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I would like to refresh my mind on eigenvalues/eigenvector of tensor product of operator (for Quantum Mechanics purposes).

Consider two hermitic matrices $A$ and $B$ living in Hilbert spaces of finite dimensions $N_A$ and $N_B$ respectively.

I would like to know the most general properties about the eigenvalues of the operator $U=A \otimes B$.

Let's assume I know the spectrum of $A$ and $B$:

$$A |a^i\rangle = a |a^i\rangle$$ $$B |b^j\rangle = b |b^j\rangle$$

Where the indices $i$ and $j$ are here to take in account possible degeneracy in the eigenvalues.


Proposition 1

A possible eigenbasis of $U$ is the set of all $|a^i\rangle \otimes |b^j\rangle$ with eigenvalues $ab$.

Proof:

$|a^i\rangle \otimes |b^j\rangle$ is an eigenvector of $U$ with eigenvalue $ab$.

And as I have $N_A$ orthogonal vectors $|a^i\rangle$ and $N_B$ orthogonal vectors $|b^j\rangle$, I have found $N_A*N_B$ orthogonal vectors that are eigenstates of $U$.


However, there might have quantum state of $U$ that are not of the form of a tensor product.

Proposition 2

$U=A \otimes B$ admits one degenerated eigenvalue if and only if there exist eigenvectors of $U$ that are not a tensor product.

Proof:

Necessary condition:

As $\{ |a^i\rangle \otimes |b^j\rangle \}$ are basis of eigenstate of $U$, and there is a degenerated eigenvalue of $U$, then there exist $(a,b) \neq (a',b')$ such that $|a\rangle \otimes |b\rangle$ and $|a'\rangle \otimes |b'\rangle$ are eigenstates of $U$ with the same eigenvalue. Thus $|a\rangle \otimes |b\rangle + |a'\rangle \otimes |b'\rangle$ also. Then I found an eigenstate of $U$ that is not a product state.

Sufficient condition:

If there is an eigenvector of $U$ that is not a tensor product, then it must be a linear combination of different $|a^i\rangle \otimes |b^j \rangle$ as they diagonalise $U$. And if a linear combination of eigenvector is an eigenvector, then the two initial eigenvector must have the same eigenvalue.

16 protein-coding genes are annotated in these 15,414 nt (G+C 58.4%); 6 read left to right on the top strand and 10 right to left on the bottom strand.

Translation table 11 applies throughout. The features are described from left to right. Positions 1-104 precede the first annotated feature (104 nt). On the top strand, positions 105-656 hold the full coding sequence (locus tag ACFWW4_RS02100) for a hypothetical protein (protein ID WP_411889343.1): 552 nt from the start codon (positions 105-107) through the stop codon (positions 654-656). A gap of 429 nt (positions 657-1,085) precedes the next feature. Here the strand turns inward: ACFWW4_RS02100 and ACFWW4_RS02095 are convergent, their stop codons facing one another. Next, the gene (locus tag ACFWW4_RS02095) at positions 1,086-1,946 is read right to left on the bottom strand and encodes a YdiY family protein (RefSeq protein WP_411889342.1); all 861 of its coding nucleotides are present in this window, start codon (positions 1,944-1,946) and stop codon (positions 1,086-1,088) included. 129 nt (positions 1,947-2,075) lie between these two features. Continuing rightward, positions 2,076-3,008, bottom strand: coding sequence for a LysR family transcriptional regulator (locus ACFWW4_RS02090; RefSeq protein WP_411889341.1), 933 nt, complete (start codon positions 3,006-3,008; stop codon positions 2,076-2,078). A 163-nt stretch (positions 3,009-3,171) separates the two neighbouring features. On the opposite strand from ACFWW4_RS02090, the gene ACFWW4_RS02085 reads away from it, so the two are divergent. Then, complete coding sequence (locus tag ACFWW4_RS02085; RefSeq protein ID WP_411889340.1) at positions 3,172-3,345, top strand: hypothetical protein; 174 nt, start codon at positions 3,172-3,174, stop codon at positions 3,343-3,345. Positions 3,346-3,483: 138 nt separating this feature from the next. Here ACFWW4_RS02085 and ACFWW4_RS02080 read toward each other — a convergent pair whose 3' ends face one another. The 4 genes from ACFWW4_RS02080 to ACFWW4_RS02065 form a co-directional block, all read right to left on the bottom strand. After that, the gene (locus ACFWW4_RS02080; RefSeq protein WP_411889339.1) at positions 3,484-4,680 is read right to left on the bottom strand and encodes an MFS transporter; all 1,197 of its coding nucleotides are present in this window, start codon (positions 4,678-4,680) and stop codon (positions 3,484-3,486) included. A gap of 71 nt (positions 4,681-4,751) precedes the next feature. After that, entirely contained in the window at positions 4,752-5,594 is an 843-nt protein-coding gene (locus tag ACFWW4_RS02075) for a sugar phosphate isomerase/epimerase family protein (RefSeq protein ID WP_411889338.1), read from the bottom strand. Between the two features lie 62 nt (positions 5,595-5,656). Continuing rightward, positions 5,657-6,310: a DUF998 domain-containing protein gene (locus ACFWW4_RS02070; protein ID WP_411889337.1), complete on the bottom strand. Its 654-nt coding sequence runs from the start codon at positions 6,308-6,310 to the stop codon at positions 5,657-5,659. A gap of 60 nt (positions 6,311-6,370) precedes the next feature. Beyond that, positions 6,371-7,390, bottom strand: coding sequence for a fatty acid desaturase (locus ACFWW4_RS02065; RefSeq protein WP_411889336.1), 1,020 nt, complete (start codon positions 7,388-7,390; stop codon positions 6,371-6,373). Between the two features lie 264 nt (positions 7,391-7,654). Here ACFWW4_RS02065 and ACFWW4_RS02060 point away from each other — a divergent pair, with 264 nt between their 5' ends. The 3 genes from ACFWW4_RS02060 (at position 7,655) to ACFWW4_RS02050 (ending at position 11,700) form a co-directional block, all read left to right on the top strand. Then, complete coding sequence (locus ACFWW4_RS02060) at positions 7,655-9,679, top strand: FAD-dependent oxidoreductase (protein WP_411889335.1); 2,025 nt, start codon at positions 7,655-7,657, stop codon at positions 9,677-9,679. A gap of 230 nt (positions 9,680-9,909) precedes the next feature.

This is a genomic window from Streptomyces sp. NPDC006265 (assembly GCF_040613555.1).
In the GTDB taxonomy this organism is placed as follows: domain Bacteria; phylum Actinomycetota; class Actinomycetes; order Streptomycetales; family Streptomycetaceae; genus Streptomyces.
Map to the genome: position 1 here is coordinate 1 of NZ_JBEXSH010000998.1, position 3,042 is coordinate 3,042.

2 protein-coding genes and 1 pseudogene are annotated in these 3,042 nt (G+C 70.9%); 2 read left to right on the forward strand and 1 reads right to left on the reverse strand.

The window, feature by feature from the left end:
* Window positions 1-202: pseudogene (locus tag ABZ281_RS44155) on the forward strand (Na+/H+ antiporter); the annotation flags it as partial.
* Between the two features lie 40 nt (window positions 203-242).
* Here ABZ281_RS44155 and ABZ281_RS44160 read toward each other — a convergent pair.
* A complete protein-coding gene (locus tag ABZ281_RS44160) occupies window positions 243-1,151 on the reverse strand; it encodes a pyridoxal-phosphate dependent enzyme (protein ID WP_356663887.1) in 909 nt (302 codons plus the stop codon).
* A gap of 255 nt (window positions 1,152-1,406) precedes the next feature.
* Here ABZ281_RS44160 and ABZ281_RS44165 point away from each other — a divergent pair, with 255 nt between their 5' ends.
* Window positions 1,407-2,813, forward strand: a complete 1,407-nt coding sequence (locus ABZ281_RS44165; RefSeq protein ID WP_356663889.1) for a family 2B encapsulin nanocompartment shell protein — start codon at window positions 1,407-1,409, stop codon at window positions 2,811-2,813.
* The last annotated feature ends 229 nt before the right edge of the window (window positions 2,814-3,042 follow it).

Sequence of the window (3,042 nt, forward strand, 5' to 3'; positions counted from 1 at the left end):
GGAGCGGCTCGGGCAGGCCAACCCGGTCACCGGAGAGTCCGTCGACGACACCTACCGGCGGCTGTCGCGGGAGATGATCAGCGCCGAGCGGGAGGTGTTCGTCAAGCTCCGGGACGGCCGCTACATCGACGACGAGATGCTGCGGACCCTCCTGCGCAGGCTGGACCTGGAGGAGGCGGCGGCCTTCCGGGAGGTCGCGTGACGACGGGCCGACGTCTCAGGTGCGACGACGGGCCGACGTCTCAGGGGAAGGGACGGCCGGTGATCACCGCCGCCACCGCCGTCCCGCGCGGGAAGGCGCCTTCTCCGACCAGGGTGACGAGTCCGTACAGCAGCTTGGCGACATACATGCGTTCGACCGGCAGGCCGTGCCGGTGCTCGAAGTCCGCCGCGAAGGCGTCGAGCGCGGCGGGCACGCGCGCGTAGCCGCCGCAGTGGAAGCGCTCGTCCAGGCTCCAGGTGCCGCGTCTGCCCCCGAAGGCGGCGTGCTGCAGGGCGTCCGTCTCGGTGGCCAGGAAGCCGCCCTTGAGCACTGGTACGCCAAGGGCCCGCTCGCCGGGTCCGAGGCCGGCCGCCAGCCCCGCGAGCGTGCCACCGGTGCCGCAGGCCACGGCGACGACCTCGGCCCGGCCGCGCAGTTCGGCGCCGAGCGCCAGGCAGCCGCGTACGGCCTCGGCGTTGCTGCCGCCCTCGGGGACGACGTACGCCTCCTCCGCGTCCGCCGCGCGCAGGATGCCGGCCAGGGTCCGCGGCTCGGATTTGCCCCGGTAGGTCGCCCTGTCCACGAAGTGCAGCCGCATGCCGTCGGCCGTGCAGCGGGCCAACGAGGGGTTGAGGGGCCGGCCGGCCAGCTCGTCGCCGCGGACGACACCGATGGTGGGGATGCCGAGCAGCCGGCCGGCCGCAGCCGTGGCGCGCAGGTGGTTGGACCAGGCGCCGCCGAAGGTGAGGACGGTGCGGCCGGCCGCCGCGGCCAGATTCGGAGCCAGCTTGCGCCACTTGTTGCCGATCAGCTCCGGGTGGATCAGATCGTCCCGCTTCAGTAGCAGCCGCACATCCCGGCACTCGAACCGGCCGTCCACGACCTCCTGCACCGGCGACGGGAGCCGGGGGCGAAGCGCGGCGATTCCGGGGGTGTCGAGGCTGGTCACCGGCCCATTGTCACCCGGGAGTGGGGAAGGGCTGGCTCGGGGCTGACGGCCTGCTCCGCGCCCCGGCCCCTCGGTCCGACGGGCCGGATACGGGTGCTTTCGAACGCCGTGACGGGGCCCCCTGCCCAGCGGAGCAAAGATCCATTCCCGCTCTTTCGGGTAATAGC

Then, $U$ has degenerated eigenvalues.

Do you agree ?

Especially with my second proposition (I am quite confident about the first one).

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I use my notations.

i) Let $A\in M_n,B\in M_m$ be diagonalizable matrices over $\mathbb{C}$. Let $(u_i)_{i\leq n},(v_j)_{j\leq m})$ be bases of eigenvectors associated to the eigenvalues $spectrum(A)=(\lambda_i),spectrum(B)=(\mu_j)$. Then $(u_i\otimes v_j)_{i,j}$ is a basis of eigenvector of $A\otimes B$ because $(A\otimes B)(u_i\otimes v_j)=A(u_i)\otimes B(v_j)=\lambda_i\mu_j u_i\otimes v_j$.

ii) Assume that $\tau=\lambda_i\mu_j=\lambda_k\mu_l$ where $(i,j)\not= (k,l)$.

Then $(A\otimes B)(u_i\otimes v_j+u_k\otimes v_l)=\tau(u_i\otimes v_j+u_k\otimes v_l)$. Assume that $u_i\otimes v_j+u_k\otimes v_l$ is a tensor product $a\otimes b$; then, $ab^T$, the associated $n\times m$ matrix has rank $1$ and is the sum of two matrices of rank $1$: $u_i{v_j}^T+u_k{v_l}^T$ (one has the same result for the transposes). This can only happen if the images are the same, that is $span(u_i)=span(u_k)$ or, in the same way, if $span(v_j)=span(v_l)$; in other words, $u_i\otimes v_j+u_k\otimes v_l$ is a tensor product iff $i=k,j\not=l$ or $j=l,i\not= k$ iff $\lambda_i$ is a multiple eigenvalue of $A$ or $\mu_j$ is a multiple eigenvalue of $B$.

iii) Let $z$ be an eigenvector of $A\otimes B$ that is not a tensor product. Then $z=\sum_{(i,j)\in K}z_{i,j}u_i\otimes v_j$ where $z_{i,j}\not= 0$. There is $\tau$ s.t.

$(A\otimes B)(z)=\sum_{i,j} z_{i,j}\lambda_i\mu_j u_i\otimes v_j=\sum_{i,j}\tau z_{i,j}u_i\otimes v_j$, that implies

for every $(i,j)\in K$, $\tau=\lambda_i\mu_j$, and $A\otimes B$ has a multiple eigenvalue.

$\textbf{Conclusion.}$. Finally, your equivalence is valid when $A,B$ have simple eigenvalues.

For example, for $A=diag(1,2),B=I_2$, then all the eigenvectors of $A\otimes B$ are tensor products.

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  • $\begingroup$ To the OP. Do you read the answers ? $\endgroup$
    – user91684
    Sep 4 '19 at 19:16
  • $\begingroup$ Sorry, I always read them but often with some delay. I answer you friday at the latest. Thank you very much. $\endgroup$
    – StarBucK
    Sep 4 '19 at 22:44
  • $\begingroup$ Oh ok I think I see my mistake for the necessary condition given your proof. If $(a,b) \neq (a',b')$ my vector $|a\rangle | b \rangle$ and $|a'\rangle | b' \rangle$ will indeed be different, but their sum might still be a tensor product (for example if $a=a'$). Do you agree it is the exact place where my proof failed for the necessary condition ? $\endgroup$
    – StarBucK
    Sep 6 '19 at 19:45

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